This problem had been temporarily resolved by issuing banknotes with a higher face value. However, by January 1993, this was no longer possible. The market women in Kinshasa refused to accept the newly issued 5 Mio Z-note as a means of payment, thereby expressing their loyalty towards the then Prime Minister Etienne Tshisekedi, who had called the new banknote illegal. Following this incident, the 5 Mio Z-note continued to be refused in Kinshasa, but was at the same time accepted as a means of payment in the interior, at a lower rate (1/5th of its face value). The refusal by Tshisekedi’s home region (the Kasai provinces) to replace the ‘old’ Zaire by the New Zaire did not constitute the only threat to the unity of the Zairian monetary zone. Indeed, the Zairian economy at the same time witnessed an increasing dollarisation of transactions, and, in some cases, the Zaire was being replaced by other African currencies or by European currencies. The last official monetary reform dated back to 30 June 1998, when the ‘old’ Zaire was replaced by the Franc Congolais. During the two Congo wars, the fragmentation of the Congolese economy continued and even markedly accelerated. On the monetary level, this resulted in a further decrease in the foreign currency reserves owned by the ‘Banque Centrale du Congo’ (BCC). Some of the new policy measures introduced by the Kabila government, after its take-over in May 1997, were particularly detrimental to the system. As Christian Dietrich explains, the ban on foreign currency, introduced in January 1999, was very harmful to the national diamond economy. Foreign diamond dealers were not pleased with the obligation to deposit all their foreign exchange in Congolese banks, for which they received an equal sum in the unstable local currency. Furthermore, due to the government’s habit of printing money to pay for its war effort, the value of the Congolese franc dropped steeply, while the difference between the official and parallel exchange rates increased.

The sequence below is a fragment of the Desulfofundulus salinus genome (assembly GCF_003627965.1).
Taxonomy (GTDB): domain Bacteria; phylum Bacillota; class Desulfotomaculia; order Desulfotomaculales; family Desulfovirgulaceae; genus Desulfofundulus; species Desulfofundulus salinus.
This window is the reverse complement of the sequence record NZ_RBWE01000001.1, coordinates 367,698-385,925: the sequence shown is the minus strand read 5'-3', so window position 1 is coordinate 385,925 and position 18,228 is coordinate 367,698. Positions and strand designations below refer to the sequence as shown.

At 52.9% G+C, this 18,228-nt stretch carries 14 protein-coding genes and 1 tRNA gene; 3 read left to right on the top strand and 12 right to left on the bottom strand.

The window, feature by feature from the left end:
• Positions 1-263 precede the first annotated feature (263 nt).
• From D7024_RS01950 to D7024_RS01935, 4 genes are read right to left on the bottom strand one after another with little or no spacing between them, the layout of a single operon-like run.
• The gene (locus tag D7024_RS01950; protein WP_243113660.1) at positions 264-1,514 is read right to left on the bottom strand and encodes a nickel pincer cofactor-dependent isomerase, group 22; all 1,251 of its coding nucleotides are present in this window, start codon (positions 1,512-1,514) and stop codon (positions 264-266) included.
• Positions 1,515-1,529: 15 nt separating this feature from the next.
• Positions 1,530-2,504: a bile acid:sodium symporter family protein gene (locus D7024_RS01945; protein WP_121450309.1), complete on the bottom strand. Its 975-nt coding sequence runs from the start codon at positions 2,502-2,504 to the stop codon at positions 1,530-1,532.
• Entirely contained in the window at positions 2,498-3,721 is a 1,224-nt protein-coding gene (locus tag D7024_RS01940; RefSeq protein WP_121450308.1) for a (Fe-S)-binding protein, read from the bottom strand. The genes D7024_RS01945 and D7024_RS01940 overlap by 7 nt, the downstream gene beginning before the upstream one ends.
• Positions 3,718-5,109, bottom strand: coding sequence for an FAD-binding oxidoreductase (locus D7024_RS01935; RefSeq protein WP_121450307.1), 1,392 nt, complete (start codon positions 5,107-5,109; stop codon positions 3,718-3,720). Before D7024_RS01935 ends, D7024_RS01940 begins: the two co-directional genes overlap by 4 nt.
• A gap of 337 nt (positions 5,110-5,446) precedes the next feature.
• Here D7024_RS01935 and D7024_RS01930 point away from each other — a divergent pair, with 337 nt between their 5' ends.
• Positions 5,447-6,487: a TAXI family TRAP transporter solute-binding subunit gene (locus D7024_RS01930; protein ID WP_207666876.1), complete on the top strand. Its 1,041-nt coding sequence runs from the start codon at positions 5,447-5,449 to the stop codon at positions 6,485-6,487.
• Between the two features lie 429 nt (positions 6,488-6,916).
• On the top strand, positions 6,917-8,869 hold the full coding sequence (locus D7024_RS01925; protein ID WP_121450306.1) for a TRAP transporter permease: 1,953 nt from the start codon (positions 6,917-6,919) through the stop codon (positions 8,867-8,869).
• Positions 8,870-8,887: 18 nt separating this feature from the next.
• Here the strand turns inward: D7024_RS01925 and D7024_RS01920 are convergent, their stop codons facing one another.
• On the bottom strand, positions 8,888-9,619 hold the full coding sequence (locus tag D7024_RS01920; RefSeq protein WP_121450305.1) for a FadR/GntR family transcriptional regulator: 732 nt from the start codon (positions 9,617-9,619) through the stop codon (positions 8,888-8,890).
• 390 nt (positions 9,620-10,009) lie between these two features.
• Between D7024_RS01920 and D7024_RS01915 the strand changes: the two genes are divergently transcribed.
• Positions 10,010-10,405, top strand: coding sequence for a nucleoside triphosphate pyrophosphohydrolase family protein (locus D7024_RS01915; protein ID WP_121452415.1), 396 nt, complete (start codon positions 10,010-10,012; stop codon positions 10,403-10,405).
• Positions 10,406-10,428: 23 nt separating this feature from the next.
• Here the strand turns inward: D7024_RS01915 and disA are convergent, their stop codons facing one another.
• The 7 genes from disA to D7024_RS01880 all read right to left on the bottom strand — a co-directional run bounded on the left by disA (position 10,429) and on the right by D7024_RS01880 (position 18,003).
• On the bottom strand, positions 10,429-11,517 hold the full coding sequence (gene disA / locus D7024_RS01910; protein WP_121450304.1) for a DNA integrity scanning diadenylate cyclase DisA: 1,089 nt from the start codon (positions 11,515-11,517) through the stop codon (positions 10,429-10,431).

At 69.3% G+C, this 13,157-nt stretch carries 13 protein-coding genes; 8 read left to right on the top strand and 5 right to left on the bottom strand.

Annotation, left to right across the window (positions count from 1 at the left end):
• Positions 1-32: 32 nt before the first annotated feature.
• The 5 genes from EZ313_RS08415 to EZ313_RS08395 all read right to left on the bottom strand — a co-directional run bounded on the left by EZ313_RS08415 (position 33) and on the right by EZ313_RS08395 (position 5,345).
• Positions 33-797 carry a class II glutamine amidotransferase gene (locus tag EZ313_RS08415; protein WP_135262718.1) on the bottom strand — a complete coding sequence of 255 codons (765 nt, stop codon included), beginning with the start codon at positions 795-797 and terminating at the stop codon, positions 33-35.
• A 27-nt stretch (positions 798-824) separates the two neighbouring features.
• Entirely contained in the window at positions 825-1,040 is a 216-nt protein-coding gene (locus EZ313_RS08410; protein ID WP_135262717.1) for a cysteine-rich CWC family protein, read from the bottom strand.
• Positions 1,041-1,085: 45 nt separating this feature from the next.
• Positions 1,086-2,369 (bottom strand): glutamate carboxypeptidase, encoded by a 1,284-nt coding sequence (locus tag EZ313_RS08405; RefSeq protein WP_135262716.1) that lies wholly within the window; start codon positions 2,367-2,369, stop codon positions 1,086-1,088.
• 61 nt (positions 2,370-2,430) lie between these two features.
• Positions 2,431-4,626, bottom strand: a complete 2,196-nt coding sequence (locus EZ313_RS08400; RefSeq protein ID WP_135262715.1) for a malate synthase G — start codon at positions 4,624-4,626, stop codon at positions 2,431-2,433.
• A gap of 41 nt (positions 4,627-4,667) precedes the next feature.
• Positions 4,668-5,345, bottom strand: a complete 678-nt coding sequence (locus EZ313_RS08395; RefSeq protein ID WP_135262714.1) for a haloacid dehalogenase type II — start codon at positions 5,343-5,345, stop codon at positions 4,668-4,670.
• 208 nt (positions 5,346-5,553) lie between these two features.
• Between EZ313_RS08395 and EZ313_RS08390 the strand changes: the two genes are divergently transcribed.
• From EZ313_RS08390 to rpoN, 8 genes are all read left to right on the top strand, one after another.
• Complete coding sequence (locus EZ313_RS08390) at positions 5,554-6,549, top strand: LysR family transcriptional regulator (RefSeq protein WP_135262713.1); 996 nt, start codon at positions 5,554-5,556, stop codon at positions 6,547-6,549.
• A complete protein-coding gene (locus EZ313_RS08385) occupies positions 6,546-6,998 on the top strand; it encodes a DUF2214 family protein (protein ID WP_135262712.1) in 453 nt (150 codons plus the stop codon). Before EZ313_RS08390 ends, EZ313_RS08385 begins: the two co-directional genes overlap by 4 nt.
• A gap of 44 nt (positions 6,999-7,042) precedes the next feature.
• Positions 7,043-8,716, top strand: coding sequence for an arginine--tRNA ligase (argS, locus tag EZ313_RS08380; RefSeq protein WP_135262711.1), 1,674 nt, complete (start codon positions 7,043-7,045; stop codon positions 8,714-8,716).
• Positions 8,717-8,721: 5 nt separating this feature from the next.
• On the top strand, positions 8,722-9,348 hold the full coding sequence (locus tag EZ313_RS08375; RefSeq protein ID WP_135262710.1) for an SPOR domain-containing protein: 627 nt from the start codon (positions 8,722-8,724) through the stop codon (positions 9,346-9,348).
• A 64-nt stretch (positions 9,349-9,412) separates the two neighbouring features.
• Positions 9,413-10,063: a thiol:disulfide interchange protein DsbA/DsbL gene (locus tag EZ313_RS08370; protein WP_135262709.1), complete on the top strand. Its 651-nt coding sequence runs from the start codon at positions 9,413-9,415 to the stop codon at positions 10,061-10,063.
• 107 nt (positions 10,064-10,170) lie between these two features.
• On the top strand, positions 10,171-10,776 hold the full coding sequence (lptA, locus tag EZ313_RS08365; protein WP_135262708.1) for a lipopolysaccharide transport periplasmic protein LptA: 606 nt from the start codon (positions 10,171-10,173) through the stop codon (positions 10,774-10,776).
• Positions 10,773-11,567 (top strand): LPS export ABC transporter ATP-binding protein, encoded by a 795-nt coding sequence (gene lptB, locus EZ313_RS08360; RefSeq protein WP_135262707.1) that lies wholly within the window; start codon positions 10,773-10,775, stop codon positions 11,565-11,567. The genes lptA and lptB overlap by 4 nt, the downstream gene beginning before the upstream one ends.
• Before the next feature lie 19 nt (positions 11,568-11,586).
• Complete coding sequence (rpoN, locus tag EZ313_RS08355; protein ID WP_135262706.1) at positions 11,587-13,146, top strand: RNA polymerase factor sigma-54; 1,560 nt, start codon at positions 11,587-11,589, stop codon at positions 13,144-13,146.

Jeroen Cuvelier: "Linking the Local to the Global: Legal Pluralism in the DRC Conflict", p 197–216, in: Koen Vlassenroot & Timothy Raeymaekers (Eds): "Conflict and Social Transformation in Eastern DR Congo", Academia Press: Grent, 2004.
It is therefore not unimaginable that quite a few hole-punched bills were in circulation. Like this one:
Hole Punched Notes
In 1997, Zaire’s (now the Democratic Republic of the Congo) dictator Josepeh Sese Seko Mobutu was finally overthrown. As his face featured on the country’s bank notes, the new government simply punched out Mobutu’s face out of their existing currency and continued to use it until new currency could be printed.
Hole Punched Notes, UKcredit, MoneyLife, 2017
Trusting the above may not be easy, but at least these notes are still sold, in the west, at apparently much better prices than in in 1997: